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Ask 5 Questions to Boost Data-Driven Channel Marketing Optimization

Shawn Russell

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Channel marketers meeting and discussing optimization initiatives

Steven R. Covey, the educator and author who penned the influential “7 Habits of Highly Effective People,” incidentally noted a truism of marketing in his book:

Beginning with the end in mind is instrumental to success.

In marketing, we can’t take baby steps—let alone giant leaps—in any particular direction without knowing the end goal. Sometimes, marketing can feel like standing at a fork in the road, where you must take one path and leave the other behind. And the only way we can be assured we’ve made the right choice is by collecting the right data.

When it comes to making data-driven decisions for channel marketing success, ask these five questions to get more information.


1. Is My Data Accurate?

The right data opens a world of potential. With every new piece of data, you’re one step closer toward making the right decision for you and your company. But the key to making effective decisions is ensuring the data you use is correct. When strategy is based on faulty data, major problems can arise down the road.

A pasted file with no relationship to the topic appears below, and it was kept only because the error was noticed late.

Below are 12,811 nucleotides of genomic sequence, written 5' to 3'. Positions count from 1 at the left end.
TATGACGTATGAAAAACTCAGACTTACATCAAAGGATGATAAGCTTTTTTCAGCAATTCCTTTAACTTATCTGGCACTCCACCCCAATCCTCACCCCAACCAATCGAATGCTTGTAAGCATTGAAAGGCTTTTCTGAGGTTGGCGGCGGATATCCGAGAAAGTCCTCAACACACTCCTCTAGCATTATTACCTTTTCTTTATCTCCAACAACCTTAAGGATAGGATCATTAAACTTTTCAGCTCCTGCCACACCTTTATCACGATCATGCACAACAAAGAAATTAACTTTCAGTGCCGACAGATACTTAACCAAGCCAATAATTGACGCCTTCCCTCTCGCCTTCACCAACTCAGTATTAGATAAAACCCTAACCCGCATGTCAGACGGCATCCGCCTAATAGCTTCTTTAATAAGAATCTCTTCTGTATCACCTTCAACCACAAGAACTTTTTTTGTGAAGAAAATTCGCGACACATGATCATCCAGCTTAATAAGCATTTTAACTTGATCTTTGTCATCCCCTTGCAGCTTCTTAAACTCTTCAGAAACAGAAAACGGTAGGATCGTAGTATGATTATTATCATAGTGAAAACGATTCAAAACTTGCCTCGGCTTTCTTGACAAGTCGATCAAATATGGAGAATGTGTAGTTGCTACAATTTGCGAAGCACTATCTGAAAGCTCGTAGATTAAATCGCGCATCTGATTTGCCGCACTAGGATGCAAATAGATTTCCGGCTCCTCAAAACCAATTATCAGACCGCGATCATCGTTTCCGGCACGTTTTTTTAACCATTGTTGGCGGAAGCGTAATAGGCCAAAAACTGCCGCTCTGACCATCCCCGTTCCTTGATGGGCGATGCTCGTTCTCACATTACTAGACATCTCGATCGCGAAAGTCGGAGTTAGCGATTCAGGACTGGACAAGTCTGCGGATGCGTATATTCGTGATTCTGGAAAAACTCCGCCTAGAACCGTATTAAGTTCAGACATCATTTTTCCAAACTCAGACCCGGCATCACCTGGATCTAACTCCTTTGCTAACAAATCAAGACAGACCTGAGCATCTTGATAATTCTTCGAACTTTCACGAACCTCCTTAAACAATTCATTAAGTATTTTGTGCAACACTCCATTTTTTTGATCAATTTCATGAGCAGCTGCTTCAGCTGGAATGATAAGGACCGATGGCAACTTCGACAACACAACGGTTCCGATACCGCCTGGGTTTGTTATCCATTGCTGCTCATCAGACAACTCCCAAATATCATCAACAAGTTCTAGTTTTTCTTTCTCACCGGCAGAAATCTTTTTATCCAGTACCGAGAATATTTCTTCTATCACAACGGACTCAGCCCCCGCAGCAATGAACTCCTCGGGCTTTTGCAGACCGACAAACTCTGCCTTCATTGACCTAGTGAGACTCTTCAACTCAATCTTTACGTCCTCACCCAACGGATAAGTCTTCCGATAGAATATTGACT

To know if your data is accurate—and to sleep a little better at night—test the validity of your channel data by starting slowly. Take incremental steps by putting a small amount of data into play, confirming its usefulness and gradually repeating the process.

This approach can save time and headaches by not having to scrap an approach based on faulty data.


2. What Do My Customers Need?

Remember the Segway? Or Google Glass? Both are perfect examples of revolutionary technologies that didn’t really take off the ways they should have.

Why didn’t they resonate? Maybe in part because they were solutions to problems no one really had in the first place. Walking a few blocks isn’t a huge deal for many people. Even the engineers behind Google Glass struggled to answer how or why it would be used.